Tension Between Personalization And Privacy

Most academic libraries would probably want to offer the sort of personalization features to their user communities that those users have come to expect with web retailers such as Amazon and Netflix. Consider “pushing” to a user news about some recent articles that are on the same topic as ones he or she retreived within the last few weeks. I imagine our users might like that sort of thing – or they might consider it an invasion of their privacy. It appears that concern won’t stop a few libraries from moving further into the realm of personalization.

Personalization versus privacy is the subject of an article in Sunday’s New York Times. It mentions projects at North Carolina State University and Notre Dame that will make it possible for the library to recommend new articles or other items based on previous uses of the collection. Other librarians from different segments of the profession, as well as a user or two, are asked about their concerns over data collection for the development of a personalized research system. Given the current Patriot Act environment in which we find ourselves there are some who observe that the less private data collected by libraries the better off we all are. But then again, should we let those concerns stand in the way of progress. Sounds like we’ll need to talk about this more with our users to find out if they are willing to sacrifice privacy for personalization.

Impending Demise Of The Local OPAC

That’s the title of a provocative presentation made by Gregg Silvis, of the University of Delaware Library systems office, at the annual PALINET meeting. I made a reference to this program in an earlier post, and I finally attended last Monday. Silvis began with a retrospective of OPAC development, and reminded everyone of how much maintenance work legacy catalogs used to require. You may date yourself if “filing above the rod” actually holds some meaning for you. Our catalog history is largely one of massive duplication of effort. Even though bibliographic networks and library automation eliminated many forms of duplication, to this day thousands of academic libraries duplicate effort when they maintain their local OPAC. Silvis’ radical solution to the duplication is to forego all local loading of catalogs, and instead use WorldCat as a shared, universal OPAC.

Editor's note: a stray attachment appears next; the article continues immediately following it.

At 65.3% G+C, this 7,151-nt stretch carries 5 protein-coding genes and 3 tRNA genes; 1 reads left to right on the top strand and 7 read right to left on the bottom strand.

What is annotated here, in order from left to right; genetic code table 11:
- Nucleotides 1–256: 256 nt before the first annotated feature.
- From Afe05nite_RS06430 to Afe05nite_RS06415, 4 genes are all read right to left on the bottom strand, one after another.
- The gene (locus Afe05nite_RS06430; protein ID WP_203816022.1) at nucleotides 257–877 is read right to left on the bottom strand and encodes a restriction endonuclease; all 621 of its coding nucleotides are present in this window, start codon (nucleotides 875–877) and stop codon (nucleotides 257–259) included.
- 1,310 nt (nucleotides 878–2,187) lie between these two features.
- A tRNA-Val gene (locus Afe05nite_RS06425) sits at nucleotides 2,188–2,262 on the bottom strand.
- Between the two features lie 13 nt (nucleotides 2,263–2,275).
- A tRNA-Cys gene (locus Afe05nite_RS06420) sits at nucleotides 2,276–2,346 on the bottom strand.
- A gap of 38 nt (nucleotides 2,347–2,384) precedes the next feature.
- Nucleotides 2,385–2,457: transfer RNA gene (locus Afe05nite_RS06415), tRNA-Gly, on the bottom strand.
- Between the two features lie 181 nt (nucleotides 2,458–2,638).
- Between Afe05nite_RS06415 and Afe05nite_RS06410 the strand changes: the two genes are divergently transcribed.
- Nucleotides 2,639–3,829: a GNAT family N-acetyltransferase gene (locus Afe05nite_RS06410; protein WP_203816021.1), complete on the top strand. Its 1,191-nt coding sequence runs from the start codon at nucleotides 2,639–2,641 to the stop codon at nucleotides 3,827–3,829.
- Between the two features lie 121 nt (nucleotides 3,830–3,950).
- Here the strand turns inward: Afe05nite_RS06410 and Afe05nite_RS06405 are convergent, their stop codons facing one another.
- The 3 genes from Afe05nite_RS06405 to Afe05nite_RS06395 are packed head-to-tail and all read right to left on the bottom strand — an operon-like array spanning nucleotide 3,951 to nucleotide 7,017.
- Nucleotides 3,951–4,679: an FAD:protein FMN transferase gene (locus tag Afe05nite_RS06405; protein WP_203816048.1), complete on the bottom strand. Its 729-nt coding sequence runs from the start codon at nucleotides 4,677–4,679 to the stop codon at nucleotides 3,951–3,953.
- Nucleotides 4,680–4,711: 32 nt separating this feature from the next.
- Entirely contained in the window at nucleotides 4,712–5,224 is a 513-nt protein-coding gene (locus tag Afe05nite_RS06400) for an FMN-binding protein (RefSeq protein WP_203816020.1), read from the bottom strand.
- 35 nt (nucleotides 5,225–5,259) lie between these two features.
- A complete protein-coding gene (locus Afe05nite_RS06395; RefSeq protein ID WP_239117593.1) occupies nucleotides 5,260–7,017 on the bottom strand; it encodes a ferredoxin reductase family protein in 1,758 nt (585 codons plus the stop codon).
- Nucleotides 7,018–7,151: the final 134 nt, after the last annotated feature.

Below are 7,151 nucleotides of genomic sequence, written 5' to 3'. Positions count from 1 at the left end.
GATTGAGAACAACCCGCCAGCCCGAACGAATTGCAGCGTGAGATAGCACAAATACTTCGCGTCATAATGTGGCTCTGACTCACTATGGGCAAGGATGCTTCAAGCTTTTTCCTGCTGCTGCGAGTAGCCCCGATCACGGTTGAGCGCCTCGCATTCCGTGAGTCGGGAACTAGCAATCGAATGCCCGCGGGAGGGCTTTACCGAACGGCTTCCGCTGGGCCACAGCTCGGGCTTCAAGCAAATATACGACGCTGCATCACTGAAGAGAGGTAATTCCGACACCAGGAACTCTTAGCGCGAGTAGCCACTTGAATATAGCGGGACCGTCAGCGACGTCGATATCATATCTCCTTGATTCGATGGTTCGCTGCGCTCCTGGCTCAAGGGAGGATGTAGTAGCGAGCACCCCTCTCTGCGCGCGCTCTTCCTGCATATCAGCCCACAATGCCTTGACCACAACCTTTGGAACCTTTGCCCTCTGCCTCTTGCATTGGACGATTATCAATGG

Silvis acknowledges that his vision for the OPAC is conceptual and short on specifics. His immediate goal is to share the idea with colleagues for feedback and refinement. He also reminds us there is more to library systems than the local OPAC; acquisitions, serials, and circulation are largely local entities and need to remain that way. But he clearly demonstrated how much of the information provided in the OPAC is available through WorldCat records. Among the advantages are a standardized and better interface than most OPACs. A uniform OPAC could allow for the display of only local holdings when desired. Challenges include a host of serials issues, potentially incomplete holdings information, and an inability to manage item specific information such as special collections material.

While it’s an idea that clearly needs more work it is not without merit. If we could manage to centralize the primary types of information into a national OPAC, it would indeed eliminate vast amounts of duplication conducted at local libraries. Those now performing that work could shift to public services where more outreach is needed, or could focus attention on local collections where backlogs exist, such as the archives or special collections. Clearly there are significant stakes in such an idea for OCLC and library automation vendors. While some pundits are calling for a radical re-thinking of the OPAC interface, this idea goes beyond that in many ways. We don’t necessarily need an OPAC interface that supplies a “Google experience” for library users. It may be we need one that just provides consistency. Silvis says he plans to give the presentation a few more times, and to continue gathering feedback from academic librarians that will help to refine the concept. I encouraged Silvis to turn the presentation into an article. It seems like an idea worthy of reaching a wider audience.